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Winners and Losers of the 2022 NHL Trade Deadline

With 30 trades on the NHL’s deadline day alone, the league saw several big names join new clubs. Whether it was to contest for the Stanley Cup or to continue a rebuild, we saw teams fulfill their needs—and we saw teams that didn’t. Here’s a look at the 2022 NHL Trade Deadline winners and losers.


Florida Panthers

The top team in the East continues their roster-stacking, adding some of the biggest names of the 2022 deadline. They acquired Claude Giroux, a seasoned veteran, to add to their dominant top 9. Playing exactly 1000 career games with his beloved Philadelphia Flyers, Giroux has always hovered around a point per game. He’s expected to play alongside Sascha Barkov and Carter Verhaeghe on the Panthers’ top line. With this on top of Huberdeau-Bennett-Duclair and Marchment-Lundell-Reinhart, Florida’s goal-scoring will continue to be through the roof. The Cats also added Ben Chiarot, a big shutdown defenseman from the Montreal Canadiens. His experience from the Habs’ 2021 Stanley Cup Finals run will benefit this team that has yet to make a deep run. With him, Radko Gudas, and Ryan Lomberg, the Panthers are ready to match up against anyone in the physical department. All in all, the Panthers won the big prizes this year, making them even more overpowered than they already were.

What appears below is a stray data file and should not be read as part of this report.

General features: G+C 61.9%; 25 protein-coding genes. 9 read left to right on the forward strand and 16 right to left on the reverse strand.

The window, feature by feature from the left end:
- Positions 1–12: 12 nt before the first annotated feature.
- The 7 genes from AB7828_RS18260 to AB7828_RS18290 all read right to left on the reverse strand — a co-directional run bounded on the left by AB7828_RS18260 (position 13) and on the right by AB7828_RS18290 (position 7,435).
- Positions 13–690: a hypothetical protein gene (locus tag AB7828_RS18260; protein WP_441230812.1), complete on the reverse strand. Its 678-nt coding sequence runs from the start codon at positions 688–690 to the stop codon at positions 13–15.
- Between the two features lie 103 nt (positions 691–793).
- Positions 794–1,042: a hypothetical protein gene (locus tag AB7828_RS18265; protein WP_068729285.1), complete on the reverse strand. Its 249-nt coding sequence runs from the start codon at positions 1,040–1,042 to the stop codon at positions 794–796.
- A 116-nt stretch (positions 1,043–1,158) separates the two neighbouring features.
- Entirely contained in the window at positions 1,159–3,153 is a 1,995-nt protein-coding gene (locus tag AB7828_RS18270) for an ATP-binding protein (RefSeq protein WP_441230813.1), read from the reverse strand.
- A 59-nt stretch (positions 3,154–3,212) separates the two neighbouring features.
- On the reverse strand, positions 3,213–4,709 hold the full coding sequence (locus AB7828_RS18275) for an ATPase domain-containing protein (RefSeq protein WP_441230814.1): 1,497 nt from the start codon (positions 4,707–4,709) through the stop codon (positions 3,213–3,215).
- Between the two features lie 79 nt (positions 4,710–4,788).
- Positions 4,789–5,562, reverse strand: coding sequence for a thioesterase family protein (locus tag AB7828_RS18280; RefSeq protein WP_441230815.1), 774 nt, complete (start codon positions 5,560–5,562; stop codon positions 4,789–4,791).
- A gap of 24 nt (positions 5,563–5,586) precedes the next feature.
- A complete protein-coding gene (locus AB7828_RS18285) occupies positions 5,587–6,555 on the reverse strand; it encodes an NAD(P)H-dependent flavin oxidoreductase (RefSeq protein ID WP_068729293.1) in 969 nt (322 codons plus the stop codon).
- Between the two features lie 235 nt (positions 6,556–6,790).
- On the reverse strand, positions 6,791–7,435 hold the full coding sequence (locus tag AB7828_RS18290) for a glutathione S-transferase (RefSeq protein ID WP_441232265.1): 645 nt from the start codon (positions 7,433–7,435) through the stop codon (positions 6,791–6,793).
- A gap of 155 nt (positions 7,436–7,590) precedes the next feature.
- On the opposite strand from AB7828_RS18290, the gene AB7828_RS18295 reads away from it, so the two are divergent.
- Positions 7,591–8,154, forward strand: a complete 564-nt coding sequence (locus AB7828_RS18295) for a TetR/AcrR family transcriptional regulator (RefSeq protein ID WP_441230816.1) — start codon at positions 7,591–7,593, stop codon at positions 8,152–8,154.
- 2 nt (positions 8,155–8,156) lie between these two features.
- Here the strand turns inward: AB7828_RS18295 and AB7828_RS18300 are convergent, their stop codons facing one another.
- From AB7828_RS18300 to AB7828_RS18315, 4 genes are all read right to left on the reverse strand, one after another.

Montreal Canadiens